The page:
Benin City is the largest city in Edo State, Nigeria and perhaps the location where the most rapid, self-sustaining growth The Church of Jesus Christ of Latter-Day Saints has experienced over the past two years. To meet the needs of growing active membership, wards have grown from around 22 at the end of 2007 to 36 currently. The most recently organized of the three stakes in Benin City, the Benin City Nigeria New Benin Stake, had just six wards when it was created in late 2007. Today there are 15 wards in the stake. The other two stakes - the Benin City Nigeria Ihogbe and Benin City Nigeria Ikpokpan Stakes - have grown from around half a dozen wards in late 2007 to 11 and 10, respectively. Stakes typically divide outside the United States once they exceed 10 wards, so Church leadership could potentially create three new stakes simultaneously with six wards each from the three preexisting stakes.
So what has led to this acceleration of LDS Church growth in Benin City? I will first provide a short historical background about the Church in Benin City and then offer some explanations.
With the exception of the past couple years, congregations grew at an annual rate of one to two new congregations over the past two decades. The Benin City Nigeria District was created before 1989 and was part of the Nigeria Lagos Mission. The Benin City Nigeria Stake was organized in 1993 with five wards and five branches, some of which were to the south in Warri. In 1997, a second stake was organized with five wards and three branches. Following the creation of the Warri Nigeria District in 1999, all congregations in the two stakes met in Benin City. Sometime in the mid-2000s or later, the Nigeria Enugu Mission began administering Benin City.
One of the important principles concerning LDS Church growth often neglected in its study and discussion is that a critical mass of active membership is often reached prior to large increases in membership and congregations. This appears a major component driving the recent growth in Benin City. Many nations in Latin America illustrate this principle as there was relatively little success attracting large numbers of converts during the first decades missionaries labored in Argentina, Uruguay, Brazil, and Mexico. In the late 1960s and 1970s, membership in these nations reached a level which allowed for expanding national outreach. This appears to be the result of developing local leadership and increasing the number of native missionaries. For example, in 1970, Mexico had one stake and Brazil had two stakes. A decade later Mexico had 53 stakes and Brazil had 18 stakes. In the past decade, growth has slowed substantially in these nations possibly due to a slow down in expanding national outreach, lower receptivity to the Church's teachings, and decades of poor convert retention failing to produce greater numbers of active full member families, missionaries, and leaders.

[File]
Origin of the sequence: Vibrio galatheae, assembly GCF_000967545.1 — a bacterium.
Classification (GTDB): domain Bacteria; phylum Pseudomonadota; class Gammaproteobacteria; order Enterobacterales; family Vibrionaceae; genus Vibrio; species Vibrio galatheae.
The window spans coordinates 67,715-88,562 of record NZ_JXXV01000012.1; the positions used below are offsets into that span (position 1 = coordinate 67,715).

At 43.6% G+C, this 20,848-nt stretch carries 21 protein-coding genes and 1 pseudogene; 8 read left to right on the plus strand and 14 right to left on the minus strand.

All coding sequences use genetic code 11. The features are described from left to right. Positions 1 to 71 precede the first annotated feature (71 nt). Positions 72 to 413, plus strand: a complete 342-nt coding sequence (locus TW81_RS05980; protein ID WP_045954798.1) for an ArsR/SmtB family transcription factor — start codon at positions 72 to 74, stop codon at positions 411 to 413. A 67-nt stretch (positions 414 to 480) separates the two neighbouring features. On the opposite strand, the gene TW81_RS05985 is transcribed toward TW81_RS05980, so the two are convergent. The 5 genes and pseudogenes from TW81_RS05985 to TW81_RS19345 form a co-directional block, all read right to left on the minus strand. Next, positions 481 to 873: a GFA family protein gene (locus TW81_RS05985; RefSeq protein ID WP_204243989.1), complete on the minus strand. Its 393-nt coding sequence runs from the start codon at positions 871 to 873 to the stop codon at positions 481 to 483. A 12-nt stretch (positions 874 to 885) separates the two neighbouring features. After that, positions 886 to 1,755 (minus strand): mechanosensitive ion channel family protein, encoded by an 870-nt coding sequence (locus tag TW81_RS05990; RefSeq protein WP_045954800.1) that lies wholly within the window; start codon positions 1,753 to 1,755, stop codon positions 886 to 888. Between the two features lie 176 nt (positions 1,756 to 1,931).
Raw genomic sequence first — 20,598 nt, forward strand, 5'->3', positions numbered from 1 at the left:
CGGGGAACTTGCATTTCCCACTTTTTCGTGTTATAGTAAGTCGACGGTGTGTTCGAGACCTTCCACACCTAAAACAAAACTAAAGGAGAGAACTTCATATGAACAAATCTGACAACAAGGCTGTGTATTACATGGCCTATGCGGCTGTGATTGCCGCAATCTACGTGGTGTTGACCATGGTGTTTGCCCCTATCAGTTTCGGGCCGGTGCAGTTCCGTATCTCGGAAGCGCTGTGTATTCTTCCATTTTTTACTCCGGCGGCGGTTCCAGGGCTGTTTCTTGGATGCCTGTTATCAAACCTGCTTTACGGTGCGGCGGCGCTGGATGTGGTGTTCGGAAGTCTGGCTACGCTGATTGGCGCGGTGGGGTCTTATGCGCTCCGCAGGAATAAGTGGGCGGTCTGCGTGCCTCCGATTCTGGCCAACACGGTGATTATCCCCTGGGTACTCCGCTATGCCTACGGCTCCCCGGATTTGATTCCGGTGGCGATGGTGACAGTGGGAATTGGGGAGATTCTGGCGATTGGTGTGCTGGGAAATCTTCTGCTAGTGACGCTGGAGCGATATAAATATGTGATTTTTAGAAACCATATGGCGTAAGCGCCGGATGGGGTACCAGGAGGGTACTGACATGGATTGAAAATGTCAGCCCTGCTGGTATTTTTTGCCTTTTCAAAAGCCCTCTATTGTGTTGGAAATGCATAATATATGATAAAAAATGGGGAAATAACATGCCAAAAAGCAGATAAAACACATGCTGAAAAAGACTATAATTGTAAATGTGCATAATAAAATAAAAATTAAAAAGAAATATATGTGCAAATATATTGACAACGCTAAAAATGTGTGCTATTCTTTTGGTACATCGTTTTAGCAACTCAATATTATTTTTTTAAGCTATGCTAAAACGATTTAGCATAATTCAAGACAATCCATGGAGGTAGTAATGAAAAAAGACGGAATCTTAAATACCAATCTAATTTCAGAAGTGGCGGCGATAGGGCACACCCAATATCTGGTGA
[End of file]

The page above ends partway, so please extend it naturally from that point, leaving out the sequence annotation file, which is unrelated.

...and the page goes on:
Nigeria and Ghana have been uniquely receptive to the Church and its teachings among African nations. Unlike most African nations, initial mission efforts in Nigeria focused among groups of individuals who primarily lived in rural communities. Wards and stakes today function in small villages in rural areas in the southeast, but require a greater number of congregations to reach a larger geographic area, resulting in a limitation toward reaching the critical mass required for greater, consistent growth. Many of the largest cities in non-Islamic areas have a congregation today, but have been unable to develop a critical mass of membership to reproduce the rapid growth the Church experienced in Latin America in the 1970s and 1980s. Nigeria has also depended on African missionaries to staff its full-time missionary force, increasing self-sufficiency and providing leadership for future growth.
It appears that after years of adding one or two congregations annually, a critical mas has been finally reached in Benin City. Benin City now appears to have the highest density of congregations out of any Nigerian city. Edo States carries its own unique traditions and history, which may have contributed to greater receptivity to LDS Church teachings and mission outreach. Time will only tell whether this recent trend of accelerated congregational growth in Benin City will continue. Some other cities in Africa have also appeared to have reached or will soon reach a critical mass in active membership to allow for greater, consistent growth which include Kinshasa, Lubumbashi, Antananarivo, Accra, and Abidjan.